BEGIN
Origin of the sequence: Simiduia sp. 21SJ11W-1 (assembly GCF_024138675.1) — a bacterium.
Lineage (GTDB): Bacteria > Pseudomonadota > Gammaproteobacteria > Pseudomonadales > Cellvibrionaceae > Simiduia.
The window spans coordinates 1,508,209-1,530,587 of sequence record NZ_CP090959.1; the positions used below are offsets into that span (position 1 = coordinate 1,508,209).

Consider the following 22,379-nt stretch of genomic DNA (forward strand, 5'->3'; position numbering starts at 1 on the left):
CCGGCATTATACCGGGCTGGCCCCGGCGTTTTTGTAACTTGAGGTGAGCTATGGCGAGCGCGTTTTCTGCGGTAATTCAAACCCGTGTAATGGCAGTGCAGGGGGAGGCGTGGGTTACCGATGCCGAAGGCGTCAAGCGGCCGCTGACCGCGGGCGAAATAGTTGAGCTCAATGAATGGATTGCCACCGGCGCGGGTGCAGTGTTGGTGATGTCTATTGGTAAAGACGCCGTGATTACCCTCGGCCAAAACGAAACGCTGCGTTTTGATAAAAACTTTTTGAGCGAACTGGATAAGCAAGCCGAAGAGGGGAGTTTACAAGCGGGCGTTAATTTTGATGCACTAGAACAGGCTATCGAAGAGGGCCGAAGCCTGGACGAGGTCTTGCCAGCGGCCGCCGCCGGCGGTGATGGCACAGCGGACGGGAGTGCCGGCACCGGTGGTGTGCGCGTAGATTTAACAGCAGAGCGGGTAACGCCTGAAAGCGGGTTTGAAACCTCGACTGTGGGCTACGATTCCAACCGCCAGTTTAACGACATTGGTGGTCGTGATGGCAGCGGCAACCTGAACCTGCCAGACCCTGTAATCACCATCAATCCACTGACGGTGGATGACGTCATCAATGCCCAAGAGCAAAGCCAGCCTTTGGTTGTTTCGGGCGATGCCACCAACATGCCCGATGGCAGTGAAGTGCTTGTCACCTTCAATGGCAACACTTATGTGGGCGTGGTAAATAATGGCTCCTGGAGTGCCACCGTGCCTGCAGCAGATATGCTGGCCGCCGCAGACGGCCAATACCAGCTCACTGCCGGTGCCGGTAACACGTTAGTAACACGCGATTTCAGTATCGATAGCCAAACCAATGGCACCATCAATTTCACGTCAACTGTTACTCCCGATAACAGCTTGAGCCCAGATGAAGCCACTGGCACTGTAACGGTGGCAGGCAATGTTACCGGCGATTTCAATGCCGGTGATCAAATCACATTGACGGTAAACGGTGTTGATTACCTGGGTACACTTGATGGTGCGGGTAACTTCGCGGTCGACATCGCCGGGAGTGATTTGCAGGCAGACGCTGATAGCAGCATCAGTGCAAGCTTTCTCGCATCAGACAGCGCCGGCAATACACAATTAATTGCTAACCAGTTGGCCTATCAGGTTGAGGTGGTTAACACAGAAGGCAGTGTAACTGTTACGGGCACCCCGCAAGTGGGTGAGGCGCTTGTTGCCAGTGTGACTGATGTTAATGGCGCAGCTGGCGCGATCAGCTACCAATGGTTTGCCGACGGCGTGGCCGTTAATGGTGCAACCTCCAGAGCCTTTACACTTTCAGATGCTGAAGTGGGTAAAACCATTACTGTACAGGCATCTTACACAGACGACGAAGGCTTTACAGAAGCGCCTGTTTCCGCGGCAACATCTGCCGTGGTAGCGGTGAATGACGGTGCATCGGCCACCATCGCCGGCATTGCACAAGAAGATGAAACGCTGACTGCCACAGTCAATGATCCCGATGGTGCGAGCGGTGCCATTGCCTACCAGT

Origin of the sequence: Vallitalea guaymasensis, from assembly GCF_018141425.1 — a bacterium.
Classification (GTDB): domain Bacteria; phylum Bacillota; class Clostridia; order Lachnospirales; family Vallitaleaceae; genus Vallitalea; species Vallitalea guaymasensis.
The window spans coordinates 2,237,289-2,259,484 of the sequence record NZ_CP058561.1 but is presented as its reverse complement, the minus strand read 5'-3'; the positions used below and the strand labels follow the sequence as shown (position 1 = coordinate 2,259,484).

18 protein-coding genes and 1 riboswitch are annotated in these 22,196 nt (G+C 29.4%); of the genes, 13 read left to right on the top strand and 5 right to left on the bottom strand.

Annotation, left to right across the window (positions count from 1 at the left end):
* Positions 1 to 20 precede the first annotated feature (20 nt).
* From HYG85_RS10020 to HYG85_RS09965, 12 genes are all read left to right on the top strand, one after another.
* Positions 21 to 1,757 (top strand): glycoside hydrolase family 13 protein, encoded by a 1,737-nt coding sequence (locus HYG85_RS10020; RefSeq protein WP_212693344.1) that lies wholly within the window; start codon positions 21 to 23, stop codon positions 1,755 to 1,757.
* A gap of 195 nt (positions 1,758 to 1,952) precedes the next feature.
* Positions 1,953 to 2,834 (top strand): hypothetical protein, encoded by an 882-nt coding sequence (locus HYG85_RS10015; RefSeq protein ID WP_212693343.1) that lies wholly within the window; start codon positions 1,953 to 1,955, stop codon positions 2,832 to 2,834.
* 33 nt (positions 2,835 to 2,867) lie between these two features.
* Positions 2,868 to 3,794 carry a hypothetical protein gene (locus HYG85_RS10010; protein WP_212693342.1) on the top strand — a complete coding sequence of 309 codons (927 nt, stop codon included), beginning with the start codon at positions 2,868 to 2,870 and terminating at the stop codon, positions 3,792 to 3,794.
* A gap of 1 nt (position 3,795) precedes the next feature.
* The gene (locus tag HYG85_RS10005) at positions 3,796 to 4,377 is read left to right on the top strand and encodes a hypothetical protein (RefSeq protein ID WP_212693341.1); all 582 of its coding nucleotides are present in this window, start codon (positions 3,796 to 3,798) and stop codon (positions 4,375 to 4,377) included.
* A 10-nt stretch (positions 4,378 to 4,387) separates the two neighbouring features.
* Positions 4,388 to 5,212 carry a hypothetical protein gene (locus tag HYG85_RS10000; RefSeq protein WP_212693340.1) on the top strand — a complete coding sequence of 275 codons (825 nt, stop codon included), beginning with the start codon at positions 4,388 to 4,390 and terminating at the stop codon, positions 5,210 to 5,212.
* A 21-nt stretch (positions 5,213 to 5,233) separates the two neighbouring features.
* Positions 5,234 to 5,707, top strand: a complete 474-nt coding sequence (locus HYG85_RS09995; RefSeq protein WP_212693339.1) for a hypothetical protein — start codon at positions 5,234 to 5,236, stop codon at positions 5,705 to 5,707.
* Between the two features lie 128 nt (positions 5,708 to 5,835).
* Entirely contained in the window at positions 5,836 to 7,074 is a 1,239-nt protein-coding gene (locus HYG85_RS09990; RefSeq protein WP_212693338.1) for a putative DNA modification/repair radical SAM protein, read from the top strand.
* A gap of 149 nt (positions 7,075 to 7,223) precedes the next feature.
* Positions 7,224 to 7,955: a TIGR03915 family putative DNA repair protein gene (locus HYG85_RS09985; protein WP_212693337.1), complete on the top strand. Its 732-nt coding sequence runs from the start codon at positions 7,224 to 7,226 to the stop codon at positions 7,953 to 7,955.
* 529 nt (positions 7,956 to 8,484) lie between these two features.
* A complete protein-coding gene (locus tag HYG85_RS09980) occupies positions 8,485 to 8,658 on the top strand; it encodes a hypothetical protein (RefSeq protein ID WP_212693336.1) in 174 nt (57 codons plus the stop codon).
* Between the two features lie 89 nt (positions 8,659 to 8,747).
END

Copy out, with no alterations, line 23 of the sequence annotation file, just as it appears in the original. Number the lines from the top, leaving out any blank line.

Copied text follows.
* Positions 5,234 to 5,707, top strand: a complete 474-nt coding sequence (locus HYG85_RS09995; RefSeq protein WP_212693339.1) for a hypothetical protein — start codon at positions 5,234 to 5,236, stop codon at positions 5,705 to 5,707.